But beyond the problem of knowing who God is, we often carry emotional baggage that makes him hard to focus on. According to some of our traditions, the Almighty is so awesome as to render us mortals worthless and irreparably sinful, robbing us of any hope for existential self-confidence or a decent spiritual life.
When I was in fifth grade, I had an ex-marine for a teacher, a man who instilled fear and reverence in every child. In woodshop, he taught us to make household items the way they made them in the eighteenth century. The Colonial Spoon Rack—the words still make me shiver—consisted of two pieces of wood: a larger one as the backing of the rack, and a small, thin piece with holes in it where you put the spoons. It was this smaller piece that I kept failing at; I’d misalign the holes, or screw up the little slots you cut in the wood to make the spoons slide into them. This went on for days, and when I brought it to him on the third or fourth try, this giant of a man looked at my piece of wood in cool disdain, saw that one of the slots was a little crooked, and said, “Do it again.” It seems petty now, but at the time I felt like my world had collapsed, that while all the other kids somehow managed to finish the job and go play kickball, I would likely spend the rest of my days drilling holes, cutting slots, and failing.
Many of us have been taught to feel the same way when we hear the word “God”: infinitesimal and unworthy and condemned. To think about him seriously means either plunging into despair or rejecting him, feeling not inspiration but resentment for being reminded of our inadequacy.
All these issues make it hard enough to approach the First Commandment with a fresh eye and an open mind. Add to it the fact that this text appears in the thick of the Old Testament, a vast and complex ancient work to which we have little direct access (usually we read it through the eyes of later Jewish and Christian interpreters) and more than a little discomfort—especially with the description of God.
We want to find God as a perfect and sublime being, something pure and antithetical to us flawed mortals. But in the Old Testament we instead find a God who is exceedingly human. He is creative, impassioned, demanding, irascible, loving, vindictive, wrathful, deeply engaged in our world. He has high expectations for his greatest creation, man, and reacts in frustration, anger, and disappointment when they are not met. Adam and Eve eat the forbidden fruit, and God banishes them from Eden. Cain murders his brother Abel, so God exiles him from human society. A wretched world of thievery and slavery emerges, and he brings down a flood to destroy all and begin again. In Babel, the greatest nation on earth attempts to challenge their Creator with a tower to the heavens, and he disperses them and confounds their tongues. Sodom and Gomorrah, two particularly iniquitous cities, are reduced to brimstone. And so on.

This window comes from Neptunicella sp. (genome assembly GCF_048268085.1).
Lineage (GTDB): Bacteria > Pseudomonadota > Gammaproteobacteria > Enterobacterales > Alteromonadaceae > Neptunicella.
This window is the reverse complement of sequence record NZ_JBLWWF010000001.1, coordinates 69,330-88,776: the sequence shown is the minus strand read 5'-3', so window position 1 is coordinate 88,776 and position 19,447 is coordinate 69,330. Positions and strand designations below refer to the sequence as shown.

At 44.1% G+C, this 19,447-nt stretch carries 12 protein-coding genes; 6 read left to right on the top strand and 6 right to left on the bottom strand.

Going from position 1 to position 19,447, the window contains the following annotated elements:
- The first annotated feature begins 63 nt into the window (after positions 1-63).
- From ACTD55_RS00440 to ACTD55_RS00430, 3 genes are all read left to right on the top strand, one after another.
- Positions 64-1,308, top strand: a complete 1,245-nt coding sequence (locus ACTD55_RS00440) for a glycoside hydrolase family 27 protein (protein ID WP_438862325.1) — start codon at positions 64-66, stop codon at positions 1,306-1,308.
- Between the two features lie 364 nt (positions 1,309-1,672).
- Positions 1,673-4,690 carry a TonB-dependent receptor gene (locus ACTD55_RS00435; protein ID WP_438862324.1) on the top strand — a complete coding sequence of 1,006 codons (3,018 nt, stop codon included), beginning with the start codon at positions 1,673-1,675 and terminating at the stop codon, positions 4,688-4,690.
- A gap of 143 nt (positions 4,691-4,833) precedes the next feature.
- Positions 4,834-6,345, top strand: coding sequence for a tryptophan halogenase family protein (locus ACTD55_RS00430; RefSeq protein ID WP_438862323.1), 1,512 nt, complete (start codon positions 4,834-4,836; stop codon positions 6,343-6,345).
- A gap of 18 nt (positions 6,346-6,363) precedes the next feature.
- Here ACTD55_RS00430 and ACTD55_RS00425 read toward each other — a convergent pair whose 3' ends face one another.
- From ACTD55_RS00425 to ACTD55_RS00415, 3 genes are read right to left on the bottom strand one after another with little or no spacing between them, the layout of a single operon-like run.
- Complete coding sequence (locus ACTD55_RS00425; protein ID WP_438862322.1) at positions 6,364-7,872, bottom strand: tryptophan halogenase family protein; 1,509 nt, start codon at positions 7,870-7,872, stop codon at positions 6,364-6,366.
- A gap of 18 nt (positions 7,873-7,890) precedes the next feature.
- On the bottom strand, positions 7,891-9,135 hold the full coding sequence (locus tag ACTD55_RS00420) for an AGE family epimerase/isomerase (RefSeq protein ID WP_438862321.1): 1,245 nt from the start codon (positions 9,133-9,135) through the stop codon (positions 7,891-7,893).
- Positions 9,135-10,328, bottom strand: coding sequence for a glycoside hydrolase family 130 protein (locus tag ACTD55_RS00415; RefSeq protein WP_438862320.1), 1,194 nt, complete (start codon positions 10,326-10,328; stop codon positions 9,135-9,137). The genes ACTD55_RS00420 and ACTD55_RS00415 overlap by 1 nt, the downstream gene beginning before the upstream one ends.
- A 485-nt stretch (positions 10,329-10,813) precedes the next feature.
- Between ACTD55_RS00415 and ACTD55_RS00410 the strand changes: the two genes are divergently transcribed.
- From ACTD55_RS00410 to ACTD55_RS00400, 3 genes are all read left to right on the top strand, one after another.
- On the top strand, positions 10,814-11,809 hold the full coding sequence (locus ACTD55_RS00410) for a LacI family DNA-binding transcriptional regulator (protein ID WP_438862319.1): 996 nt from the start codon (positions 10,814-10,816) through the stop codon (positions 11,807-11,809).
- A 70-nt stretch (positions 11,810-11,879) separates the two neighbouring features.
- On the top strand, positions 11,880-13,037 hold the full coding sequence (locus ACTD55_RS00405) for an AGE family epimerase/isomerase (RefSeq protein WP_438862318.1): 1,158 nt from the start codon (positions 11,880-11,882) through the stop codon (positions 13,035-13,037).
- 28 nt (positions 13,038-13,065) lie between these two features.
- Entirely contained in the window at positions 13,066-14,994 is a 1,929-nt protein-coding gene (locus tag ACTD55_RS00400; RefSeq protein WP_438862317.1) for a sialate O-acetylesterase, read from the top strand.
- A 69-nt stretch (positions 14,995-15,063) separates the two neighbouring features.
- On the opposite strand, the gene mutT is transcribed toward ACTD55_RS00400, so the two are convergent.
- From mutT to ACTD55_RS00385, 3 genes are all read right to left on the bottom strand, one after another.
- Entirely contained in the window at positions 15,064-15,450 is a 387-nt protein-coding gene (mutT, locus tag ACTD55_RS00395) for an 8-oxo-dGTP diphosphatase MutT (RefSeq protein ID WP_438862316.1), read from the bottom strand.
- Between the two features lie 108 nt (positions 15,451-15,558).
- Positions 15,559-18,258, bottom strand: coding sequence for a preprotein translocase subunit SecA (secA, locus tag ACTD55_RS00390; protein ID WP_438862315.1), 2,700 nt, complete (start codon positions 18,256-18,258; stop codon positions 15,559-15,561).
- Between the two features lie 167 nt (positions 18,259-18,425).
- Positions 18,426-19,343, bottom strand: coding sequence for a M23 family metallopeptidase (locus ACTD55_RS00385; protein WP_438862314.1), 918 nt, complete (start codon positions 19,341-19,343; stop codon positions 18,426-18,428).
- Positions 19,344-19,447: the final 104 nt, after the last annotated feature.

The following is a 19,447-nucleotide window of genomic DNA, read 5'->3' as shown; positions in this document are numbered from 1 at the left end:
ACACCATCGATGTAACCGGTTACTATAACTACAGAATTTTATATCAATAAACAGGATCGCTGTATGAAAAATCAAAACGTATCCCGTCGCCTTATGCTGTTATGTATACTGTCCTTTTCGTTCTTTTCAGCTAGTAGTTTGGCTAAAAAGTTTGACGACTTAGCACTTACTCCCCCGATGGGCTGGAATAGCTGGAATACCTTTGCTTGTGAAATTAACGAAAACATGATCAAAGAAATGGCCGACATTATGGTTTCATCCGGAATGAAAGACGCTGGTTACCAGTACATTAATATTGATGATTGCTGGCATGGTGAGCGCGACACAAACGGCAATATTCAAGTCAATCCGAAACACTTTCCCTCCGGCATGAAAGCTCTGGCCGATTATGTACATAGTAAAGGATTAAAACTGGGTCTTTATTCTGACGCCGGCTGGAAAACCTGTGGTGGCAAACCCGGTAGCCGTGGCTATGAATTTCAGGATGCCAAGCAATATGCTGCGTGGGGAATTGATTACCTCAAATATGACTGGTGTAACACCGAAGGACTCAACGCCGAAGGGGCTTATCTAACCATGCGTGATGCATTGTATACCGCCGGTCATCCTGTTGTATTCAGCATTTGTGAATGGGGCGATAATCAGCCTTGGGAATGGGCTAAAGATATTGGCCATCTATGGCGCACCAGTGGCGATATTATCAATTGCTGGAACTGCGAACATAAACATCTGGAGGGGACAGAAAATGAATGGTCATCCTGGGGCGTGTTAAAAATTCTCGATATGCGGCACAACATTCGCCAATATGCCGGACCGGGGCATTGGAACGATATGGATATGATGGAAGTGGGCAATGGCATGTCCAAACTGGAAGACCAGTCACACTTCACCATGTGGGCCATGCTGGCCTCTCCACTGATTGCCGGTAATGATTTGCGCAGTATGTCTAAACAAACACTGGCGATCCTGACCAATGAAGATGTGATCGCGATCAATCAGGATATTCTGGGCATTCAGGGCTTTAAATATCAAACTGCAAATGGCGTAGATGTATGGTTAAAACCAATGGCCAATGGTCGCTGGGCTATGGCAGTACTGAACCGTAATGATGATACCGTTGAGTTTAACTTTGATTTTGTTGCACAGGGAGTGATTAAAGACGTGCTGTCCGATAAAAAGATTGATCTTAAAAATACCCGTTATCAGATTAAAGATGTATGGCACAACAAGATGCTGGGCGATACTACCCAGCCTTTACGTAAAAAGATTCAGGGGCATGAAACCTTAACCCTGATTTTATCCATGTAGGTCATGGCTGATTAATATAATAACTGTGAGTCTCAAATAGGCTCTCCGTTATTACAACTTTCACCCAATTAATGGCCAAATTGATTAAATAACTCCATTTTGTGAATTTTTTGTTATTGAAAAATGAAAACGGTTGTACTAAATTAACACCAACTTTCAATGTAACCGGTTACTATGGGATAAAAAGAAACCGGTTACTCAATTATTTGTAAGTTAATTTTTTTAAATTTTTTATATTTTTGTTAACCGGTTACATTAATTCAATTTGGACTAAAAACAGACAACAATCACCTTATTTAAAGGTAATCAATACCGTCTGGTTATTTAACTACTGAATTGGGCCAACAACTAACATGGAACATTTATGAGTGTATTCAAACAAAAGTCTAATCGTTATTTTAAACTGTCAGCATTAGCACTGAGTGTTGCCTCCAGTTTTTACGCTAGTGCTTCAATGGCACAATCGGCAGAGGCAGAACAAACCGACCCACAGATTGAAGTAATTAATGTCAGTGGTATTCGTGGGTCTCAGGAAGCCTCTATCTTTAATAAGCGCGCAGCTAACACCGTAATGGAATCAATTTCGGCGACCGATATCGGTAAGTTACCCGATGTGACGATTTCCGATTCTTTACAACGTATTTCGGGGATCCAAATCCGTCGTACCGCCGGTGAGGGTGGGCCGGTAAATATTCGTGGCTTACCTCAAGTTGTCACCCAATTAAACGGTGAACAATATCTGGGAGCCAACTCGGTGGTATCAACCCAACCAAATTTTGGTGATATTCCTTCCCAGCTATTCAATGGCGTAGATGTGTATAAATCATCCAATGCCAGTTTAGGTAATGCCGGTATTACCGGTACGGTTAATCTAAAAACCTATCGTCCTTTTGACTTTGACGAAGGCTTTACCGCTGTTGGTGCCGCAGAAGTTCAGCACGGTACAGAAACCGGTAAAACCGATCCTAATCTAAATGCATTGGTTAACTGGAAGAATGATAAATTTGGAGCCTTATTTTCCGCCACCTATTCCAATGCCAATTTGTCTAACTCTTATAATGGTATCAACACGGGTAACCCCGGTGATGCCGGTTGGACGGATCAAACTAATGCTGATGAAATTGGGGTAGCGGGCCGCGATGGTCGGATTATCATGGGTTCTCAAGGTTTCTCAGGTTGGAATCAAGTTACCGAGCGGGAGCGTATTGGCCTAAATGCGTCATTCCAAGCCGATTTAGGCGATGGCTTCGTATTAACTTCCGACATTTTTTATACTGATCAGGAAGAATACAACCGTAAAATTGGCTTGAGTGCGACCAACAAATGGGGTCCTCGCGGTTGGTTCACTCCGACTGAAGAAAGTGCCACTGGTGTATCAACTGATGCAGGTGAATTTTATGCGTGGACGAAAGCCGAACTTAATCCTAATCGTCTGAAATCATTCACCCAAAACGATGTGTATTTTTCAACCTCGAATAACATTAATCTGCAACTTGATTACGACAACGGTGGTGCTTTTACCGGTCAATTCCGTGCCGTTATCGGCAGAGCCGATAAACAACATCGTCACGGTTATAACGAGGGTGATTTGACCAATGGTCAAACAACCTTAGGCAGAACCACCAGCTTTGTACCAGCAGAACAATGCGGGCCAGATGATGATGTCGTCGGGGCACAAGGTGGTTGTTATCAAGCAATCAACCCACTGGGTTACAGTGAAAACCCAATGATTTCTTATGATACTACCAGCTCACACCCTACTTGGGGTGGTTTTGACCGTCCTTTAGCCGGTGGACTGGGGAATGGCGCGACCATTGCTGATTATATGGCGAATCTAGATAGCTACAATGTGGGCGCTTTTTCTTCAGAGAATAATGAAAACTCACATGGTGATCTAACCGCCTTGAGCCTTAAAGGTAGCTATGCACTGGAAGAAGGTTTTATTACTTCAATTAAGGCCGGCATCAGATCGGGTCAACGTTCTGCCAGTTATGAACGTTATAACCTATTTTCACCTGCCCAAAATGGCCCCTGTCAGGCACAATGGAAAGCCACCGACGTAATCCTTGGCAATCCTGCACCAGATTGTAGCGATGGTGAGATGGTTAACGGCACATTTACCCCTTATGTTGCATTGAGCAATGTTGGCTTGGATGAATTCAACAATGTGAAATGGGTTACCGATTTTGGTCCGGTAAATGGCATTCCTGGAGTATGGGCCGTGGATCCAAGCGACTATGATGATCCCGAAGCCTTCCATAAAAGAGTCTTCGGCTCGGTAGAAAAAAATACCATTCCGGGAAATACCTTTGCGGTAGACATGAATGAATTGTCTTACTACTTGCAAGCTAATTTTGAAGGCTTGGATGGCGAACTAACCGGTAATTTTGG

God is human also in a more positive sense: Through all his anger, he continues to believe in the potential of humanity, preserving the race through unique and beloved individuals: Adam and Eve, Enoch, Noah, Abraham, Isaac. Eventually Abraham’s grandson Jacob, or Israel, is chosen to found a “great nation,” a people that will benefit from a special relationship with the Divine, who will be protected and guided, who will serve as a “light unto nations.”1 This is a God who hears the cries of Israel’s descendants in bondage, who destroys their enemies with plagues, who vents his emotions through his prophets, who is deeply concerned with everything that happens on earth.
We cannot read the Ten Commandments without coming to terms with this God, the God of ancient Israel, the too-human God of the First Commandment. Nothing would be easier than to dance around “the God issue,” to use the multiplicity of definitions and the psychological burdens as an excuse to describe the Ten Commandments solely in secular terms for a secularized twenty-first century. The First Commandment’s phrasing forecloses that option. Like the child in the woods, like the Israelites on Mount Sinai, we do not have the luxury of distance, of treating these words as some kind of metaphor, of avoiding the presence of God. I am the Lord your God who took you out of Egypt, from the house of slaves is not a proposition to be debated, or a command to be accepted under duress. It is a bold introduction to the Divine, a revelation of a relationship each of us may have with him.
The First Commandment introduces us to the God of Israel—a God whose eyes we recognize but whom we do not yet really know.
After the initial shock of the First Commandment had worn off, we may guess that the Children of Israel were filled with questions. Who is this God who addresses us in the first person? What does it mean for him to be “our” God, as the text insists? And why is his role in the exodus from Egypt the only thing about him worth putting into the First Commandment? To answer these is to get to the bottom of what the First Commandment asks of us.
A description of God is first of all a description of an ideal to guide our lives. If he seems too human, too imperfect, it is because this is the God we humans are meant to emulate.
Unlike the gods of ancient Greece, and unlike the ephemeral god ideas of the East, God in the Bible is neither arbitrary nor abstract, but righteous—which is another way of saying that we are meant to see his behavior as a model for our own. The Bible describes man as God-like, having been created, as God puts it, “in our image, after our likeness,” and becoming even more God-like after Adam and Eve eat the fruit of the tree of knowledge of good and evil, when the Lord begins to fear that man might “become like one of us.” Man is commanded to “walk in his ways”; Enoch is depicted as having “walked with God”; while Moses is said to have spoken with God “face-to-face.”2
Earlier I hinted that the word “commandment” might not be such a good translation of the Hebrew davar, which means something like “utterance” or “pronouncement,” and nowher...